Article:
I have tried very hard, with more than one family, to help parents a) come to terms with their child's special needs, b) to get parents to appreciate that we were not the right place for their child's particular needs. We had many children with SEND, both in mainstream classes and in our base, and knew well what needs we were able to meet and those we could not. It does no service to a child to be placed in the wrong school because of the intransgience of 'professionals' or parents.

daphnedill Wed 30-Mar-16 17:54:43

The big problem, Penstemmon, is money. Even if a child is statemented, it's becoming increasingly rare for a requirement for 1:1 support to be included in the statement, because of the cost implications.

I never had any training, although I became quite interested in autism for a number of reasons. With the best will in the world, it's almost impossible for a secondary teacher with 30+ pupils in a class to give individual pupils the support they need. I also think that the role of LSA/TA needs re-evaluating, because I sometimes think that providing one ticks a box without providing any benefit.

Every child in every area should have access to a high quality school or unit for autism, but with increasing fragmentisation caused by academies, that's less likely than ever to happen.

Penstemmon Wed 30-Mar-16 18:13:15

It is also a combination of funding and training. Schools are not well funded and the pay rate for LSAs is low and the job is skilled and demanding. A person can get the same pay working in retail with fewer demands. Getting willing staff to access the right training is hard as courses are few and far between.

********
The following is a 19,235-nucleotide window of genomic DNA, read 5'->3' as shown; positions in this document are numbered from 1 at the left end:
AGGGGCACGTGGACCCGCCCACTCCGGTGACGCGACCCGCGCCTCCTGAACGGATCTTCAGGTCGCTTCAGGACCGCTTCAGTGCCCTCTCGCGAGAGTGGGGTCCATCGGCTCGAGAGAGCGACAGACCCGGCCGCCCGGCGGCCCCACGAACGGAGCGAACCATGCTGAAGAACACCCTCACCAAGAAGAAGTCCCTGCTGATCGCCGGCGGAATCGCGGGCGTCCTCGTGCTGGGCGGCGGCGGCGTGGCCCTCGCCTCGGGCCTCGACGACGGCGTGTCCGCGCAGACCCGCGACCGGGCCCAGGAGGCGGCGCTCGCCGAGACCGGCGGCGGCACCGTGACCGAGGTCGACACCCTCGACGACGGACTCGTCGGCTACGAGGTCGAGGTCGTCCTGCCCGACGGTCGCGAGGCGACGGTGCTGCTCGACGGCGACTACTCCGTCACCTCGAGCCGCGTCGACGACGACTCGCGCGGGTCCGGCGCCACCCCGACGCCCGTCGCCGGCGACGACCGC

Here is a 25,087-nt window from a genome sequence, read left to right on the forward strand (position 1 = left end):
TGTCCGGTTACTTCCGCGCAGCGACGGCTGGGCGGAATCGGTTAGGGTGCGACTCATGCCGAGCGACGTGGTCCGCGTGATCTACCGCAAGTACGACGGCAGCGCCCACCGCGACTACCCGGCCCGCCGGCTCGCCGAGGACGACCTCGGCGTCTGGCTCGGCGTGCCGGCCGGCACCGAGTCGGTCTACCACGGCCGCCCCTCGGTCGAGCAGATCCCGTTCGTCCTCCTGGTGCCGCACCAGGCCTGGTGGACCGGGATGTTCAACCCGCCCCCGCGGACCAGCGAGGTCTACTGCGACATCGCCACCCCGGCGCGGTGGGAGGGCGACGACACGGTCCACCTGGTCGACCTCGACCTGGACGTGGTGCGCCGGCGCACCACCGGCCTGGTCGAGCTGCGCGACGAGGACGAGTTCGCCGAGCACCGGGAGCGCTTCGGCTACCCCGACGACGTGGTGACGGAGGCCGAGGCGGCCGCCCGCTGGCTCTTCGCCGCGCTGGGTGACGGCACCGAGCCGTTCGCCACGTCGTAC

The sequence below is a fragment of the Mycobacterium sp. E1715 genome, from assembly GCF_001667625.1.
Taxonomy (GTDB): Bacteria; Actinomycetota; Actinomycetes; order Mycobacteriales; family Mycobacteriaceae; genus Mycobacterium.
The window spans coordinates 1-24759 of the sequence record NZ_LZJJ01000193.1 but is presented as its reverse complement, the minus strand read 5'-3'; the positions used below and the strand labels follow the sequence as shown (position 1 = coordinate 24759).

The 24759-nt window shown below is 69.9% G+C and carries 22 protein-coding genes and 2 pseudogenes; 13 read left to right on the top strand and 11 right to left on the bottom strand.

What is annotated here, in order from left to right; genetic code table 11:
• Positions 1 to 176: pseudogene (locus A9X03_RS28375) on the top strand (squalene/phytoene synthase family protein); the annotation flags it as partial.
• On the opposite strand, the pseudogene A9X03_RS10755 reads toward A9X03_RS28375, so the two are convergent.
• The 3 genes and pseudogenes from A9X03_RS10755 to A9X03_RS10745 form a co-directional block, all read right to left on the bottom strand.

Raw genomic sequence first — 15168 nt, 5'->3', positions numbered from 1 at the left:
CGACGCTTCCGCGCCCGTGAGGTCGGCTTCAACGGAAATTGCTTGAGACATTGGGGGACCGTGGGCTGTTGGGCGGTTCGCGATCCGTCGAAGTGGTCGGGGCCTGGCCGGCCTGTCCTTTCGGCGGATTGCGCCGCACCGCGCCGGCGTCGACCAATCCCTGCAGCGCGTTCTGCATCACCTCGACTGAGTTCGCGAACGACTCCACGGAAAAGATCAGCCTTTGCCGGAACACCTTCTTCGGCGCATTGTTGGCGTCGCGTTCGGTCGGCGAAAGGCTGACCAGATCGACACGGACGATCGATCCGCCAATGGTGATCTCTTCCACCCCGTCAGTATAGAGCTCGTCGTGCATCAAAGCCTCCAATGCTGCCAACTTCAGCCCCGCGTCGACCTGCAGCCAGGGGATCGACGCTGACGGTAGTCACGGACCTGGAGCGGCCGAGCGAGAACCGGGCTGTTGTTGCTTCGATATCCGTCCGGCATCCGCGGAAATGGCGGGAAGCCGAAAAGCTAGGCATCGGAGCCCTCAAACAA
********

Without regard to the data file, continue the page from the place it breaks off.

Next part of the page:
I think that in some places academisation could certainly have a negative impact on specialist provision for children/students with SEND. The new Education and Health Care Plans (EHCPs), replacing the old statements, are supposed to bring all professionals for a persons's individual needs together to be addressed as a whole. In principle this sounds great but unless matched by the right resources will not be worth the paper they are written on.

Also I have to say daphnedill 1-1 is not necessarily what a pupil needs. Some children will need this, particularly if they have medical/physical/mobility needs but children considering mainstream schools would usually have the ability to cope without specific f/t 1-1 support. Even if they need this level of support to begin with the aim would be to enable to student to work with growing independence and to reduce a velcroed TA/LSA. Also the teacher needs to be working with SEND children as much as non-SEND children to make sue they are getting the best input possible. School systems should be supportive and flexible to help children who find particular situations difficult to manage.